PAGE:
Prince Harry may be known as the playboy prince, but when he touches down on U.S. soil this week, he will be headed to work - at least most of the time.
The third-in-line to the British throne - known as Capt. Harry Wales in the British Army Air Corps - will spend two intense months in Arizona and California flying the Apache attack helicopter.
However, during his time in the U.S., CBS News royal contributor Victoria Arbiter said Harry may have some time off to go to Las Vegas.
"Harry is committed to completing his training, but it has become something of a tradition for pilots in the program to take a half-way break to Vegas," she said. "We know Harry loves to party. ... Whether he goes remains to be seen, but I'm sure over the eight weeks, we're going to see Harry's fun side creep out."
However, as CBS News military analyst Ret. Army Col. Jeff McCausland, explained on "The Early Show," Prince Harry is there first and foremost for work. Prince Harry, McCausland said, will go to the Gila Bend Auxiliary Air Field in Arizona for the supplemental, advanced training in the use of firepower associated with the Apache gunship.
He explained, "This will be done under, as best simulated combat situations as can occur, where he'll be flying in concert with other helicopters and he'll be responding to simulated calls for fire from ground troops, who would be engaged with the enemy and requiring air support."
Arbiter reported the course, code-named "Exercise Crimson Eagle," is the final stage in Apache pilot combat training. Harry has spent the last year learning to fly these potent assault vehicles.
"It's to give him the maximum, real-life combat experience as he might well encounter when he would go to Afghanistan," McCausland said.
Prince Harry served in Afghanistan in 2008, as a forward air controller, in which his duties included calling in air strikes and guaranteeing the accuracy of ground bombings. Harry has been vocal in his hopes to return to Afghanistan for active duty with his squadron next year, and with this round of training, that may be the next step.
"The terrain is about as close as one might encounter in Helmand Province, which is primarily where British forces have been operating in Afghanistan," McCausland said. "It should be remembered that Prince Andrew was, in fact a naval helicopter pilot, served in combat in Falklands. Prince William is an air-sea rescue helicopter pilot with the Navy and will be serving aboard ship and will be doing many dangerous operations recovering people at sea. So, it seems, in fact, he's following a rich military and flier tradition in the Royal Family."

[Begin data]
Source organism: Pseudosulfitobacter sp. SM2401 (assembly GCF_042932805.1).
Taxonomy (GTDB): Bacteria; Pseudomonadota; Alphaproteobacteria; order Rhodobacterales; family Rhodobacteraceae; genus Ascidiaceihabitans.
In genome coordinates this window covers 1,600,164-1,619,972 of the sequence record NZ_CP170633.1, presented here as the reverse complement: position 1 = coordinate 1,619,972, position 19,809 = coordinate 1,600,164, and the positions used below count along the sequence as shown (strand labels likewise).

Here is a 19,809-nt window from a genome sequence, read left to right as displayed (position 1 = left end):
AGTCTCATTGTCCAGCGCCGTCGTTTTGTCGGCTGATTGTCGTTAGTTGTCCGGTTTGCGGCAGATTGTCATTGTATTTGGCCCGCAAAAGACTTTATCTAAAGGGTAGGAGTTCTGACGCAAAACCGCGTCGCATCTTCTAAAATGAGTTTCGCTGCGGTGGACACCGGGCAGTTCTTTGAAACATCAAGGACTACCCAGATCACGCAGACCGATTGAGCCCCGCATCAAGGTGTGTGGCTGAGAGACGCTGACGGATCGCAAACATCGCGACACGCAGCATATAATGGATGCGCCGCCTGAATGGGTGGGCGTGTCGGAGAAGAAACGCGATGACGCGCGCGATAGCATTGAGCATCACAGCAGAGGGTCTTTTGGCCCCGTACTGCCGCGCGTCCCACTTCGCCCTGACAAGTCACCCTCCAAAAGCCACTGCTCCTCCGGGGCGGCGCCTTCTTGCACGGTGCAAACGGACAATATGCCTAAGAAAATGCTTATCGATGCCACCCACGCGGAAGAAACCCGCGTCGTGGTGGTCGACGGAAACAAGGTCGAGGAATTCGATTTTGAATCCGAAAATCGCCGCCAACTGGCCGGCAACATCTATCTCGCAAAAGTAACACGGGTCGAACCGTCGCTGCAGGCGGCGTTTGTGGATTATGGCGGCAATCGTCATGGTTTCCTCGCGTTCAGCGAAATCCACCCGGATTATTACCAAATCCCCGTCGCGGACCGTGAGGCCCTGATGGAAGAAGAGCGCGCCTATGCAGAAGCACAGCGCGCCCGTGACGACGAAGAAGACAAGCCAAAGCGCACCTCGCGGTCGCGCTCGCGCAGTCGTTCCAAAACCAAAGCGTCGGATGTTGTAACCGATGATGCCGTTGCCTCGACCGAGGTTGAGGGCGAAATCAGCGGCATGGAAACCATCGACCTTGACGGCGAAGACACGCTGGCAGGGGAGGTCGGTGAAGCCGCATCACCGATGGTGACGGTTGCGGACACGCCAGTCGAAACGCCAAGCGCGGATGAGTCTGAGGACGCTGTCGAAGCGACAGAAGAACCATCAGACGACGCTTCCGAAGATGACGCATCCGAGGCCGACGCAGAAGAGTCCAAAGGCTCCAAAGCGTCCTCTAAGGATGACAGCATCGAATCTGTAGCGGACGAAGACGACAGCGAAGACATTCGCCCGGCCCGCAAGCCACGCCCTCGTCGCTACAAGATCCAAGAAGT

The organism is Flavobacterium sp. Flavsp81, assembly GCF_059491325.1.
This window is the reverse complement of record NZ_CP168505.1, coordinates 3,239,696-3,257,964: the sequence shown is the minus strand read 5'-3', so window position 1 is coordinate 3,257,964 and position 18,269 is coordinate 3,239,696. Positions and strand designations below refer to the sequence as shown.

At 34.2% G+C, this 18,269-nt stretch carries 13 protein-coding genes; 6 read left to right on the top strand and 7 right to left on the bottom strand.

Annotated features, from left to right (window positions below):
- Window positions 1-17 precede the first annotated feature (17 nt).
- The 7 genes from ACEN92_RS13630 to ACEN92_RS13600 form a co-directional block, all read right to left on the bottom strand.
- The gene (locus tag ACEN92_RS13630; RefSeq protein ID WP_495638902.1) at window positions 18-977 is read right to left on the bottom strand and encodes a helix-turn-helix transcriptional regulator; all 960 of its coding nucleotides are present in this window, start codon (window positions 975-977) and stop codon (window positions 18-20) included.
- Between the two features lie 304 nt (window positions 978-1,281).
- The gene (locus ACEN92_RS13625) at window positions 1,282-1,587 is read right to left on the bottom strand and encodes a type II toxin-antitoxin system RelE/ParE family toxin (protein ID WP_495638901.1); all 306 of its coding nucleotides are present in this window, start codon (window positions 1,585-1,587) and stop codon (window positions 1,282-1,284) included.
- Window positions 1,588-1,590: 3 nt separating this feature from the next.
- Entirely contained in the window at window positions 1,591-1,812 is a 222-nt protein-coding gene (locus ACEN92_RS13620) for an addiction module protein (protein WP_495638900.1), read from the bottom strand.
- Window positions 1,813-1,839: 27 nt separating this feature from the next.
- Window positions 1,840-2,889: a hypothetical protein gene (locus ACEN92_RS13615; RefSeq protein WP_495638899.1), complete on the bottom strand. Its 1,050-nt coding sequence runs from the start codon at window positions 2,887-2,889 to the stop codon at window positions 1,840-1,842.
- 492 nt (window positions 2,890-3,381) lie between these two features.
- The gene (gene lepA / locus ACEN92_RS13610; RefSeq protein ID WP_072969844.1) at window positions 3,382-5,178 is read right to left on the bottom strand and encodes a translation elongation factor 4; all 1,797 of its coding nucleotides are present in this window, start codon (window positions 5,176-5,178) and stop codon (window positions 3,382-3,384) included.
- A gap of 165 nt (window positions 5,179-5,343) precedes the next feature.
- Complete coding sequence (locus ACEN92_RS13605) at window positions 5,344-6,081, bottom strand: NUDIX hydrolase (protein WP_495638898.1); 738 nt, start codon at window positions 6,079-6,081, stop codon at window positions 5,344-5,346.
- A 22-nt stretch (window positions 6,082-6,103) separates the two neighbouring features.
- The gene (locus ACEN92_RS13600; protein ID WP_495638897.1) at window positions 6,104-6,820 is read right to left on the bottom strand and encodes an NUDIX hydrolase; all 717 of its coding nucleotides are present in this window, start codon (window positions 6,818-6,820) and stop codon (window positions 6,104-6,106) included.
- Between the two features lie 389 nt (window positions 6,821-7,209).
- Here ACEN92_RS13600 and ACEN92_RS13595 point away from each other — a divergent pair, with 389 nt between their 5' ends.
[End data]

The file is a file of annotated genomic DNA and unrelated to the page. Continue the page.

Once Harry has completed his training in the U.S., he will join an Apache squadron and would be clear for deployment.
So will he be deployed again to Afghanistan?
Arbiter said on "The Early Show" that the British prime minister would ultimately make that decision.
"He served in 2007 into '08 and (he was) only there 10 weeks. He was supposed to be there four months, but his position there was rumbled and they had to pull him out," she said. "Ultimately, they've got to think about the safety of not just Prince Harry, but also his entire squadron. Obviously, he is a trophy prize for the enemy."
Arbiter said Prince Harry really wants to be deployed again. "It costs around a million pounds to train one of these pilots," she said. "Harry's point is, 'Why are you paying all of this to train me and putting all of this effort in if you're not going to send me?' He is considered one of the best pilots in his squadron. So if it's up to him, he'll be heading out."